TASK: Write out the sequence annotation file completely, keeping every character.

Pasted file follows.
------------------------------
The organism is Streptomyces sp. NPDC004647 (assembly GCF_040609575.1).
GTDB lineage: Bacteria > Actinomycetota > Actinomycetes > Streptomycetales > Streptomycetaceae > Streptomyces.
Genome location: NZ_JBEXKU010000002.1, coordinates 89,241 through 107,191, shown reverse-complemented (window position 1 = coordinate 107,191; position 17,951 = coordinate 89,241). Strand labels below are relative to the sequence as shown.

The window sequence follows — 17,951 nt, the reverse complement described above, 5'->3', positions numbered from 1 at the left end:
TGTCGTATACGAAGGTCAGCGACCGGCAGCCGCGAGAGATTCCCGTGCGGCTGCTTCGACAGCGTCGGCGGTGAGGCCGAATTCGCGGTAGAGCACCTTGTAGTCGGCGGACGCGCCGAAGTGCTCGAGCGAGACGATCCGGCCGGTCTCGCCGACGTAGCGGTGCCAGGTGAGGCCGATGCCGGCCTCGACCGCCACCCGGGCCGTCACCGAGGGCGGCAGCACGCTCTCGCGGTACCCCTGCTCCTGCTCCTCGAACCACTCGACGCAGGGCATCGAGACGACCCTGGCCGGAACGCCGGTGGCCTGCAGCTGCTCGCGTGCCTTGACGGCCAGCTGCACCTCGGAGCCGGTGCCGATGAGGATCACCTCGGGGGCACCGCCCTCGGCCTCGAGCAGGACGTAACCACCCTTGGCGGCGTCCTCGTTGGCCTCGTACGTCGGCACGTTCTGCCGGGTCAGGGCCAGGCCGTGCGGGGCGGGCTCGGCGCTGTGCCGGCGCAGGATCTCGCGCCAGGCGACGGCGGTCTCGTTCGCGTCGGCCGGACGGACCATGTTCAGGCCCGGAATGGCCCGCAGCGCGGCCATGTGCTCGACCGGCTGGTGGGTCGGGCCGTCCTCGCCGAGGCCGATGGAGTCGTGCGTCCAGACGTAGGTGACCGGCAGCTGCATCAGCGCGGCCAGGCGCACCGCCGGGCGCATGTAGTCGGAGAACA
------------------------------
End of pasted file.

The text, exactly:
The organism is Streptomyces sp. NPDC004647 (assembly GCF_040609575.1).
GTDB lineage: Bacteria > Actinomycetota > Actinomycetes > Streptomycetales > Streptomycetaceae > Streptomyces.
Genome location: NZ_JBEXKU010000002.1, coordinates 89,241 through 107,191, shown reverse-complemented (window position 1 = coordinate 107,191; position 17,951 = coordinate 89,241). Strand labels below are relative to the sequence as shown.

The window sequence follows — 17,951 nt, the reverse complement described above, 5'->3', positions numbered from 1 at the left end:
TGTCGTATACGAAGGTCAGCGACCGGCAGCCGCGAGAGATTCCCGTGCGGCTGCTTCGACAGCGTCGGCGGTGAGGCCGAATTCGCGGTAGAGCACCTTGTAGTCGGCGGACGCGCCGAAGTGCTCGAGCGAGACGATCCGGCCGGTCTCGCCGACGTAGCGGTGCCAGGTGAGGCCGATGCCGGCCTCGACCGCCACCCGGGCCGTCACCGAGGGCGGCAGCACGCTCTCGCGGTACCCCTGCTCCTGCTCCTCGAACCACTCGACGCAGGGCATCGAGACGACCCTGGCCGGAACGCCGGTGGCCTGCAGCTGCTCGCGTGCCTTGACGGCCAGCTGCACCTCGGAGCCGGTGCCGATGAGGATCACCTCGGGGGCACCGCCCTCGGCCTCGAGCAGGACGTAACCACCCTTGGCGGCGTCCTCGTTGGCCTCGTACGTCGGCACGTTCTGCCGGGTCAGGGCCAGGCCGTGCGGGGCGGGCTCGGCGCTGTGCCGGCGCAGGATCTCGCGCCAGGCGACGGCGGTCTCGTTCGCGTCGGCCGGACGGACCATGTTCAGGCCCGGAATGGCCCGCAGCGCGGCCATGTGCTCGACCGGCTGGTGGGTCGGGCCGTCCTCGCCGAGGCCGATGGAGTCGTGCGTCCAGACGTAGGTGACCGGCAGCTGCATCAGCGCGGCCAGGCGCACCGCCGGGCGCATGTAGTCGGAGAACA